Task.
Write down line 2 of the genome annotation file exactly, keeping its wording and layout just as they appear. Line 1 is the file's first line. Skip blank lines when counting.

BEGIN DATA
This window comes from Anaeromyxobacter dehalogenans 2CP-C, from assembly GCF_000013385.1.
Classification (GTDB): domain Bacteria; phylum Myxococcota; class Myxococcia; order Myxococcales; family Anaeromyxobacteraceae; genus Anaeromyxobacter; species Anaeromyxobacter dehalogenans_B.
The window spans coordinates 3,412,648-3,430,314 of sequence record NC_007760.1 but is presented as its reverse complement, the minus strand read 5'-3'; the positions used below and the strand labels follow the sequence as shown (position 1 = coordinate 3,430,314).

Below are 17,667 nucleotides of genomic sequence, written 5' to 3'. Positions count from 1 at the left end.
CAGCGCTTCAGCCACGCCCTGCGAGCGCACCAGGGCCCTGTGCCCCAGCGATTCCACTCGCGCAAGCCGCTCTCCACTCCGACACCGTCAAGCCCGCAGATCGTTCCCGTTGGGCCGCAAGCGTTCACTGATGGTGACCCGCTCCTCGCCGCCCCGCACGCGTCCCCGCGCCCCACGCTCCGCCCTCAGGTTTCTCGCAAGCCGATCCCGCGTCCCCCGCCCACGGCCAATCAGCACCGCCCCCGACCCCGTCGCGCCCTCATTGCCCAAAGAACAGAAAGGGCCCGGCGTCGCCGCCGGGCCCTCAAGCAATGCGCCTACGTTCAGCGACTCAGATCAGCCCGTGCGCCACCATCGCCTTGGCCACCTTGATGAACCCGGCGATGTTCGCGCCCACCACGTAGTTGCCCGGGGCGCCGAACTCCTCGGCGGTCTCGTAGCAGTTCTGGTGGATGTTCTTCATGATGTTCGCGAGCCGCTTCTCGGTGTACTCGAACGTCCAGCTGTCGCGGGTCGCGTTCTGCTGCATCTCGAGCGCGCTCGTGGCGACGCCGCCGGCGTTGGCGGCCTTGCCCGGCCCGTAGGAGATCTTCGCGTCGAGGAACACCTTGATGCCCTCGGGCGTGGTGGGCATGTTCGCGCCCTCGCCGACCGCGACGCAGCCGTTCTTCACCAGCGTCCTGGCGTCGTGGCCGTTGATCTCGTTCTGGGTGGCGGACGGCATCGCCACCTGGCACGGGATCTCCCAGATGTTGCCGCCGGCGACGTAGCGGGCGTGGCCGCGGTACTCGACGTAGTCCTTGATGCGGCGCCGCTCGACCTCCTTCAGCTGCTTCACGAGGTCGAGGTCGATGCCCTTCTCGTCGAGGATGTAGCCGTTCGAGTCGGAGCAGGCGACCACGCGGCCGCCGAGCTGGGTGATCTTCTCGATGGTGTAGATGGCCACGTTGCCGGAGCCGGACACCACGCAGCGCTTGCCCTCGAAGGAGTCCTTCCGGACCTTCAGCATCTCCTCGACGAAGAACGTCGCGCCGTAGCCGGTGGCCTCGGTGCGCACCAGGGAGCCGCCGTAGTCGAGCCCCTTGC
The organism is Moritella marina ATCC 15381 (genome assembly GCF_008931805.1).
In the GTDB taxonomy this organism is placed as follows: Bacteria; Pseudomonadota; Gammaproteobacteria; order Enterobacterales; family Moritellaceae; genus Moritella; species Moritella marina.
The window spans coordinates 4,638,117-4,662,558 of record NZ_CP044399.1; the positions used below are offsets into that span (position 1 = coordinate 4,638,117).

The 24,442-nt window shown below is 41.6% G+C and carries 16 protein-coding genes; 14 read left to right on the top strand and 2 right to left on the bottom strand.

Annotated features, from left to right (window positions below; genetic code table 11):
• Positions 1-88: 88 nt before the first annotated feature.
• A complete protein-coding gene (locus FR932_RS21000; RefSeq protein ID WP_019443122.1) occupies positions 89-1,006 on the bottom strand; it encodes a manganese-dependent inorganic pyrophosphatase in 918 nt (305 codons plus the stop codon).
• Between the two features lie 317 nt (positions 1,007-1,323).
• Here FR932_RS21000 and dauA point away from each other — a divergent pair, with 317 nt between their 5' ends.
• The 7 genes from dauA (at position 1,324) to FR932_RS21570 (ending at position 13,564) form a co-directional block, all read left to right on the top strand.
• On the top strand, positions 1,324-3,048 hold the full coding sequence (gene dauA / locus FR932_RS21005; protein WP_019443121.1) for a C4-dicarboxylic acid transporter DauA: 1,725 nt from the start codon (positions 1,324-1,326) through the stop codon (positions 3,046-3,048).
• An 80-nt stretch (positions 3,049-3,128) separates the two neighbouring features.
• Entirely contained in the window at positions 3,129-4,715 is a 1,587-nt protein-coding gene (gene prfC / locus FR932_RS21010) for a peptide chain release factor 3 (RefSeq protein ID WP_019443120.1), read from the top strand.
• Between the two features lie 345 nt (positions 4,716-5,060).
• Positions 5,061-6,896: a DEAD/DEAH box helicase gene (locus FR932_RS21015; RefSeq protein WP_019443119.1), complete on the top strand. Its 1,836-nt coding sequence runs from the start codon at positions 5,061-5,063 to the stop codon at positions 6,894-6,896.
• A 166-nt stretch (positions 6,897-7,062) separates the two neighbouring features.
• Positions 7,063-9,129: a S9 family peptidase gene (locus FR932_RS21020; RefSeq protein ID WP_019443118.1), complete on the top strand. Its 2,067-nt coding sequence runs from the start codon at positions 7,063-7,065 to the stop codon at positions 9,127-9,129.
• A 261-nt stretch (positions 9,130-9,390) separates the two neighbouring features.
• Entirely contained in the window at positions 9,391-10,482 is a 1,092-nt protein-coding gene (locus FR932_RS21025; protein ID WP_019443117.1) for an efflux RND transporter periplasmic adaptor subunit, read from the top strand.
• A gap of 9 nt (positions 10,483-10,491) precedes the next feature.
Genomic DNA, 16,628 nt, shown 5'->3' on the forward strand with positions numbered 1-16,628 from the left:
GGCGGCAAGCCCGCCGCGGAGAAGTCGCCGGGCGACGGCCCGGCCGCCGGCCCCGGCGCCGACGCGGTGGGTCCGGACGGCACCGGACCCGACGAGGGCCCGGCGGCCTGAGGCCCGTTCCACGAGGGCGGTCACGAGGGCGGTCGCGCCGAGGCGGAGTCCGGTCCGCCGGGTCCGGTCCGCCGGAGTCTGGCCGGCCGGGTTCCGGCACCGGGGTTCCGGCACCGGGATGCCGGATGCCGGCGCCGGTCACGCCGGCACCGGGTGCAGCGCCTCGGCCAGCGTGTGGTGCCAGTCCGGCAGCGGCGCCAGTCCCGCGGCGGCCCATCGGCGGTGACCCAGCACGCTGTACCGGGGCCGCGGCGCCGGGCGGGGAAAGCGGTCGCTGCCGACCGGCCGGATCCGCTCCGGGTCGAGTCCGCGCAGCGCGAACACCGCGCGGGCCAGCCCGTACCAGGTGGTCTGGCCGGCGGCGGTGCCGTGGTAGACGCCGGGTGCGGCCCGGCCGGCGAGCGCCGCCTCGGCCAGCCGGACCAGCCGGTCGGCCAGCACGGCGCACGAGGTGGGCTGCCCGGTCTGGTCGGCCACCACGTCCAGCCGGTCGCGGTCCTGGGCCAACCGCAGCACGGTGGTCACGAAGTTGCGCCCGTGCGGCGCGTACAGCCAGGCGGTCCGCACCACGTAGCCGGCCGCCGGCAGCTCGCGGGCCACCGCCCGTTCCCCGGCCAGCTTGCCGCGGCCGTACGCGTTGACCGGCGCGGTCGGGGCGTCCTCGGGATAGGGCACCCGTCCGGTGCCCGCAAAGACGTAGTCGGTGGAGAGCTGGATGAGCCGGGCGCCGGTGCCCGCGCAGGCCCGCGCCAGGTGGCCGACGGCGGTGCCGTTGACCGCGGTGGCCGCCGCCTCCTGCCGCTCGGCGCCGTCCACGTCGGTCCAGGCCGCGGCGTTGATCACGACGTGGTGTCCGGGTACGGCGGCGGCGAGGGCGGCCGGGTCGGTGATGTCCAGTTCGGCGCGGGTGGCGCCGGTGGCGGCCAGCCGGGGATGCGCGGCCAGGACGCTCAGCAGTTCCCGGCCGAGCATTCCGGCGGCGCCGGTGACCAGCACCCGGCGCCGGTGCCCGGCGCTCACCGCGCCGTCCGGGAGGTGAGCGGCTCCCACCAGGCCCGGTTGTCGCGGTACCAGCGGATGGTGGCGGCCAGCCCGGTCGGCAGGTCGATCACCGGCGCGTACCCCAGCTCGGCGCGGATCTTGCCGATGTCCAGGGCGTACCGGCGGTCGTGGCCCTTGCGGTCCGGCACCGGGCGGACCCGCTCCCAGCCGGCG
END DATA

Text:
Classification (GTDB): domain Bacteria; phylum Myxococcota; class Myxococcia; order Myxococcales; family Anaeromyxobacteraceae; genus Anaeromyxobacter; species Anaeromyxobacter dehalogenans_B.